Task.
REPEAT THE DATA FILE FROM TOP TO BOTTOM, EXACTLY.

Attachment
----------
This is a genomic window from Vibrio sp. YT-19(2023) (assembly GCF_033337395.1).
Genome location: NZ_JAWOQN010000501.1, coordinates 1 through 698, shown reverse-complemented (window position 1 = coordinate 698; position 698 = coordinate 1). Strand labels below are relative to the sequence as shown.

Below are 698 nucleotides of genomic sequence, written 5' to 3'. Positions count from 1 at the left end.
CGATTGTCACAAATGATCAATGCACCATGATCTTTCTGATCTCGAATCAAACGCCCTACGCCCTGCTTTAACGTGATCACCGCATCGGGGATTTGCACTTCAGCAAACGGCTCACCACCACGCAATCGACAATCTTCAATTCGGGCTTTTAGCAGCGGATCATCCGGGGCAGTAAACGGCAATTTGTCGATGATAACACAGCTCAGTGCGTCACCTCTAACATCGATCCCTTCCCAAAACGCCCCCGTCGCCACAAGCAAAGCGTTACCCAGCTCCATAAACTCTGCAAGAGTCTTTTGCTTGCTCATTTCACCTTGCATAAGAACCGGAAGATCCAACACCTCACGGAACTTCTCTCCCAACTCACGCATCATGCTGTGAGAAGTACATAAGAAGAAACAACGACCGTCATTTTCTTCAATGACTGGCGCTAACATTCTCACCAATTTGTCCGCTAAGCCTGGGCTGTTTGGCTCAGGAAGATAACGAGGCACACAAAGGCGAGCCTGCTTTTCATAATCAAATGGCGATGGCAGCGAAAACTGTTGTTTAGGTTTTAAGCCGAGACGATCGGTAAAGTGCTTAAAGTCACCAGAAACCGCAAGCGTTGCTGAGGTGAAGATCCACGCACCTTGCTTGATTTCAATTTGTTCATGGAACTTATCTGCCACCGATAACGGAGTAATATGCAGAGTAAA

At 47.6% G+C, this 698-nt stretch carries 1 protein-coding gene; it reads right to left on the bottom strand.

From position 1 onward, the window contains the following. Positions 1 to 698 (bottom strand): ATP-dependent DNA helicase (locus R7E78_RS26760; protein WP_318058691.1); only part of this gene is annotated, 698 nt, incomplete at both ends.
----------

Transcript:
This is a genomic window from Vibrio sp. YT-19(2023) (assembly GCF_033337395.1).
Genome location: NZ_JAWOQN010000501.1, coordinates 1 through 698, shown reverse-complemented (window position 1 = coordinate 698; position 698 = coordinate 1). Strand labels below are relative to the sequence as shown.

Below are 698 nucleotides of genomic sequence, written 5' to 3'. Positions count from 1 at the left end.
CGATTGTCACAAATGATCAATGCACCATGATCTTTCTGATCTCGAATCAAACGCCCTACGCCCTGCTTTAACGTGATCACCGCATCGGGGATTTGCACTTCAGCAAACGGCTCACCACCACGCAATCGACAATCTTCAATTCGGGCTTTTAGCAGCGGATCATCCGGGGCAGTAAACGGCAATTTGTCGATGATAACACAGCTCAGTGCGTCACCTCTAACATCGATCCCTTCCCAAAACGCCCCCGTCGCCACAAGCAAAGCGTTACCCAGCTCCATAAACTCTGCAAGAGTCTTTTGCTTGCTCATTTCACCTTGCATAAGAACCGGAAGATCCAACACCTCACGGAACTTCTCTCCCAACTCACGCATCATGCTGTGAGAAGTACATAAGAAGAAACAACGACCGTCATTTTCTTCAATGACTGGCGCTAACATTCTCACCAATTTGTCCGCTAAGCCTGGGCTGTTTGGCTCAGGAAGATAACGAGGCACACAAAGGCGAGCCTGCTTTTCATAATCAAATGGCGATGGCAGCGAAAACTGTTGTTTAGGTTTTAAGCCGAGACGATCGGTAAAGTGCTTAAAGTCACCAGAAACCGCAAGCGTTGCTGAGGTGAAGATCCACGCACCTTGCTTGATTTCAATTTGTTCATGGAACTTATCTGCCACCGATAACGGAGTAATATGCAGAGTAAA

At 47.6% G+C, this 698-nt stretch carries 1 protein-coding gene; it reads right to left on the bottom strand.

From position 1 onward, the window contains the following. Positions 1 to 698 (bottom strand): ATP-dependent DNA helicase (locus R7E78_RS26760; protein WP_318058691.1); only part of this gene is annotated, 698 nt, incomplete at both ends.